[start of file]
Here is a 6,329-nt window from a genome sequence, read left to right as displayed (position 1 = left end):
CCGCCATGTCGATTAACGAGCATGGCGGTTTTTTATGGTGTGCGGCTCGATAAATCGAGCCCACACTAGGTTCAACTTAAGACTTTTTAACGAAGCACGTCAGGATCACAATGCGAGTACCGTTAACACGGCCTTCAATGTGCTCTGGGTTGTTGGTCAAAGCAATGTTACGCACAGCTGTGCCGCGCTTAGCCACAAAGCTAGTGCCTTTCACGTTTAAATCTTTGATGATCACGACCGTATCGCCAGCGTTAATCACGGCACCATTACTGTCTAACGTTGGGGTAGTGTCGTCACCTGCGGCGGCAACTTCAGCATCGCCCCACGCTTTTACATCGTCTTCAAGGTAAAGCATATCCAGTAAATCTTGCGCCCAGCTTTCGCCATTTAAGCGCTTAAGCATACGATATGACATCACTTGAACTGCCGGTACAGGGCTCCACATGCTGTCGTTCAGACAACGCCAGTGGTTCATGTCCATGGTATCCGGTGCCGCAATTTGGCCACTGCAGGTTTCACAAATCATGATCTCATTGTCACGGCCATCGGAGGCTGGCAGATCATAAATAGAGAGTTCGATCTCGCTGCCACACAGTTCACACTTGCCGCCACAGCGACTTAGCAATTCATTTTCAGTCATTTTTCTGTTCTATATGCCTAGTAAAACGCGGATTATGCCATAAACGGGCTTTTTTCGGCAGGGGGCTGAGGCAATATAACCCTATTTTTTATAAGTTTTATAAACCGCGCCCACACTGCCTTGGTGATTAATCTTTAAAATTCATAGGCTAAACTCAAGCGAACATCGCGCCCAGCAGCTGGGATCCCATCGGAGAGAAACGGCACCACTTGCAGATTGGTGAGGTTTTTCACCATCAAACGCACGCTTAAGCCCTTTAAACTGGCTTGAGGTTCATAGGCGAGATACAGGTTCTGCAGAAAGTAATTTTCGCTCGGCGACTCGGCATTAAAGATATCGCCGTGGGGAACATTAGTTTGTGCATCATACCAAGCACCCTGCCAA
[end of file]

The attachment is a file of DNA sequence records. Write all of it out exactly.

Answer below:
Here is a 6,329-nt window from a genome sequence, read left to right as displayed (position 1 = left end):
CCGCCATGTCGATTAACGAGCATGGCGGTTTTTTATGGTGTGCGGCTCGATAAATCGAGCCCACACTAGGTTCAACTTAAGACTTTTTAACGAAGCACGTCAGGATCACAATGCGAGTACCGTTAACACGGCCTTCAATGTGCTCTGGGTTGTTGGTCAAAGCAATGTTACGCACAGCTGTGCCGCGCTTAGCCACAAAGCTAGTGCCTTTCACGTTTAAATCTTTGATGATCACGACCGTATCGCCAGCGTTAATCACGGCACCATTACTGTCTAACGTTGGGGTAGTGTCGTCACCTGCGGCGGCAACTTCAGCATCGCCCCACGCTTTTACATCGTCTTCAAGGTAAAGCATATCCAGTAAATCTTGCGCCCAGCTTTCGCCATTTAAGCGCTTAAGCATACGATATGACATCACTTGAACTGCCGGTACAGGGCTCCACATGCTGTCGTTCAGACAACGCCAGTGGTTCATGTCCATGGTATCCGGTGCCGCAATTTGGCCACTGCAGGTTTCACAAATCATGATCTCATTGTCACGGCCATCGGAGGCTGGCAGATCATAAATAGAGAGTTCGATCTCGCTGCCACACAGTTCACACTTGCCGCCACAGCGACTTAGCAATTCATTTTCAGTCATTTTTCTGTTCTATATGCCTAGTAAAACGCGGATTATGCCATAAACGGGCTTTTTTCGGCAGGGGGCTGAGGCAATATAACCCTATTTTTTATAAGTTTTATAAACCGCGCCCACACTGCCTTGGTGATTAATCTTTAAAATTCATAGGCTAAACTCAAGCGAACATCGCGCCCAGCAGCTGGGATCCCATCGGAGAGAAACGGCACCACTTGCAGATTGGTGAGGTTTTTCACCATCAAACGCACGCTTAAGCCCTTTAAACTGGCTTGAGGTTCATAGGCGAGATACAGGTTCTGCAGAAAGTAATTTTCGCTCGGCGACTCGGCATTAAAGATATCGCCGTGGGGAACATTAGTTTGTGCATCATACCAAGCACCCTGCCAA